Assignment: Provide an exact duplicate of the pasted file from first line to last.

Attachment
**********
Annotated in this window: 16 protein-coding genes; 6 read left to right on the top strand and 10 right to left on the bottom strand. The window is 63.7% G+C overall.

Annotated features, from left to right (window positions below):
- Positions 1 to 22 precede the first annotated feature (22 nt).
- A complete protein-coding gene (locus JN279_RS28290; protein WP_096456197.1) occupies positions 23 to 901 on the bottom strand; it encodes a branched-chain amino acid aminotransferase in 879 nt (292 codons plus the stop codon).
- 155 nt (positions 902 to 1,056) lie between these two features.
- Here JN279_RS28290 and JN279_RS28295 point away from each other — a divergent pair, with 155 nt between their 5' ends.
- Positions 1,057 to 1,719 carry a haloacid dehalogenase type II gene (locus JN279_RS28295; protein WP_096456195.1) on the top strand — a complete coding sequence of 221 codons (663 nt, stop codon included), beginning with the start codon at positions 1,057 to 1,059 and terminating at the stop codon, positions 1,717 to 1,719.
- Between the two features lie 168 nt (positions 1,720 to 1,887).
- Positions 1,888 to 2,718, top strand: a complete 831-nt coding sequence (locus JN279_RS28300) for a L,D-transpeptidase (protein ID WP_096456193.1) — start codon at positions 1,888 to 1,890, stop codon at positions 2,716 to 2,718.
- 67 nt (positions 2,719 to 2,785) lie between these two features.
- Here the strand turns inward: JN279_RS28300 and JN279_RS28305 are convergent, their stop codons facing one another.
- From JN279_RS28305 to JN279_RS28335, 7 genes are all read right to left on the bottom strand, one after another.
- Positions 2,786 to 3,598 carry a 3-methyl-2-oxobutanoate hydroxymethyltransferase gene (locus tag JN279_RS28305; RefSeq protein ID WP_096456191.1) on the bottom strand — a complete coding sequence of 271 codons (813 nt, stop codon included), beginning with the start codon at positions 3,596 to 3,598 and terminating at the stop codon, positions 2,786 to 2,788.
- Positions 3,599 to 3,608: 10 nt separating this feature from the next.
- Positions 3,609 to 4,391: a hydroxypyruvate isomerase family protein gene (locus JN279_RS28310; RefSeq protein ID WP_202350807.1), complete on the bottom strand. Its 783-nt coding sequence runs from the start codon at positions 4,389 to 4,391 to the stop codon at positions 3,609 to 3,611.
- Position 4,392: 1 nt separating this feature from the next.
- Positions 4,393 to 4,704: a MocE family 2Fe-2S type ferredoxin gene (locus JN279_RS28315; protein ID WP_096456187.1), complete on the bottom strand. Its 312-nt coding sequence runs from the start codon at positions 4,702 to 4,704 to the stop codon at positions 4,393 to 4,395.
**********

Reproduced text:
Annotated in this window: 16 protein-coding genes; 6 read left to right on the top strand and 10 right to left on the bottom strand. The window is 63.7% G+C overall.

Annotated features, from left to right (window positions below):
- Positions 1 to 22 precede the first annotated feature (22 nt).
- A complete protein-coding gene (locus JN279_RS28290; protein WP_096456197.1) occupies positions 23 to 901 on the bottom strand; it encodes a branched-chain amino acid aminotransferase in 879 nt (292 codons plus the stop codon).
- 155 nt (positions 902 to 1,056) lie between these two features.
- Here JN279_RS28290 and JN279_RS28295 point away from each other — a divergent pair, with 155 nt between their 5' ends.
- Positions 1,057 to 1,719 carry a haloacid dehalogenase type II gene (locus JN279_RS28295; protein WP_096456195.1) on the top strand — a complete coding sequence of 221 codons (663 nt, stop codon included), beginning with the start codon at positions 1,057 to 1,059 and terminating at the stop codon, positions 1,717 to 1,719.
- Between the two features lie 168 nt (positions 1,720 to 1,887).
- Positions 1,888 to 2,718, top strand: a complete 831-nt coding sequence (locus JN279_RS28300) for a L,D-transpeptidase (protein ID WP_096456193.1) — start codon at positions 1,888 to 1,890, stop codon at positions 2,716 to 2,718.
- 67 nt (positions 2,719 to 2,785) lie between these two features.
- Here the strand turns inward: JN279_RS28300 and JN279_RS28305 are convergent, their stop codons facing one another.
- From JN279_RS28305 to JN279_RS28335, 7 genes are all read right to left on the bottom strand, one after another.
- Positions 2,786 to 3,598 carry a 3-methyl-2-oxobutanoate hydroxymethyltransferase gene (locus tag JN279_RS28305; RefSeq protein ID WP_096456191.1) on the bottom strand — a complete coding sequence of 271 codons (813 nt, stop codon included), beginning with the start codon at positions 3,596 to 3,598 and terminating at the stop codon, positions 2,786 to 2,788.
- Positions 3,599 to 3,608: 10 nt separating this feature from the next.
- Positions 3,609 to 4,391: a hydroxypyruvate isomerase family protein gene (locus JN279_RS28310; RefSeq protein ID WP_202350807.1), complete on the bottom strand. Its 783-nt coding sequence runs from the start codon at positions 4,389 to 4,391 to the stop codon at positions 3,609 to 3,611.
- Position 4,392: 1 nt separating this feature from the next.
- Positions 4,393 to 4,704: a MocE family 2Fe-2S type ferredoxin gene (locus JN279_RS28315; protein ID WP_096456187.1), complete on the bottom strand. Its 312-nt coding sequence runs from the start codon at positions 4,702 to 4,704 to the stop codon at positions 4,393 to 4,395.